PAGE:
We offer unusual and useful books for foodies and winos and publish sumptuous limited-editions that take inspiration from the character, honesty and artistry of the artisanal foods and wines we love.
I was not yet two years old in 1968, when the Wassermans moved from Philadelphia to France. My father was an artist and wanted to live his version of Van Gogh or Cézanne in the south of France. Fortunately, we settled a little north, in Burgundy. Immediately, my parents immersed themselves in the food and wine culture, and I can't even remember a time when our dinner table wasn't surrounded by winemakers or chefs. In the mid-seventies, my mother, Becky Wasserman, set on the path to becoming the legendary wine broker many of you know. By the age of twelve, I was helping on a regular basis to lighten her work load by translating for her customers in the cellars. I was allowed to taste, of course, and I did.
After a period of defiance during which I did my best to run away from the wine trade, for example running in 1995 as far as Los Angeles where I still live today, I caved in. And after I became a buyer I completely fell in love with being a wine merchant.
About a decade ago I started to write about wine for The Robb Report, Worth, and Statement Magazine. Writing made me curious about wine writing of the past, and I bought a few old wine books. Collecting is a consuming disease, and soon I was snapping up everything of interest I could find at a price I could afford. Among these books were some absolute gems, works of great historical or academic importance, or books that were just beautifully written, and I vowed that I would one day resurrect them.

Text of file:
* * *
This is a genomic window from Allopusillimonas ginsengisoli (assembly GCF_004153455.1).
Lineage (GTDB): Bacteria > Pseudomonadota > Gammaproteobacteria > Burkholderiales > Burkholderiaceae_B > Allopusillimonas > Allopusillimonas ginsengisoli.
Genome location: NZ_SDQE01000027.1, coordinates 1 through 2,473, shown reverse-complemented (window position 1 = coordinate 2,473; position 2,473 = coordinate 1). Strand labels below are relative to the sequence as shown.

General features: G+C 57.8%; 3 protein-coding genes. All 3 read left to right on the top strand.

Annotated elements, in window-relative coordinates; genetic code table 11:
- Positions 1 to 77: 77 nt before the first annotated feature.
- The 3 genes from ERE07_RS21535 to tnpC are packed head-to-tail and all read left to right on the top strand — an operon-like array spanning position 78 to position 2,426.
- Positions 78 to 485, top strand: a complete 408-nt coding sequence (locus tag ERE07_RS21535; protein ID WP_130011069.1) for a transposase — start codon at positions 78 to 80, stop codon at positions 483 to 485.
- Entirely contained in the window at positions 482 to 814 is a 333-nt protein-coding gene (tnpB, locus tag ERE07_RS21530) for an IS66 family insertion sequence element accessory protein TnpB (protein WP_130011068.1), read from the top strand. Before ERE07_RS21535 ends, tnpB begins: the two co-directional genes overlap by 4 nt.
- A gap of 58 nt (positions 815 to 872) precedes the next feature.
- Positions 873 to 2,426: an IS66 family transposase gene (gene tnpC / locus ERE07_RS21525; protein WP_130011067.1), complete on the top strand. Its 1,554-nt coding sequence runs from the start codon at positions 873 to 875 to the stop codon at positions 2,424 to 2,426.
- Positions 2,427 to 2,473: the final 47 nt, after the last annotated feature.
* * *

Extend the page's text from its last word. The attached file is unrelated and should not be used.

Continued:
My parents, Sam and Peg Sweesy, were always bons vivants. But when I was eight years old, my mother travelled to France and Italy where, à la Julia Child and her Sole Meunière, she underwent a culinary epiphany. Upon her return, she took to the stoves with passion, and our household quickly became fluent with classic European dishes and the wines that went with them.
In 1981 I started as an assistant to a business affairs negotiator at MGM Television. Business Affairs is traditionally a male attorney dominated profession, but, despite being neither, I climbed up that ladder and ended up, several years later, as co-head of Business Affairs at Warner Bros. Television. My department was in charge of 20+ pilots and 20+ series every year including Friends, ER, The West Wing, The Drew Carey Show and Two and a Half Men. I have been told that I am one of the toughest negotiators there is, but that I get away with it because I have a great phone voice.
I got serious about wine twelve years ago after a trip to Napa and started classes at the Rudd Center at the CIA in St. Helena, CA. It wasn't long before the world of wine made my day job seem unromantic and I vowed to one day do something about it.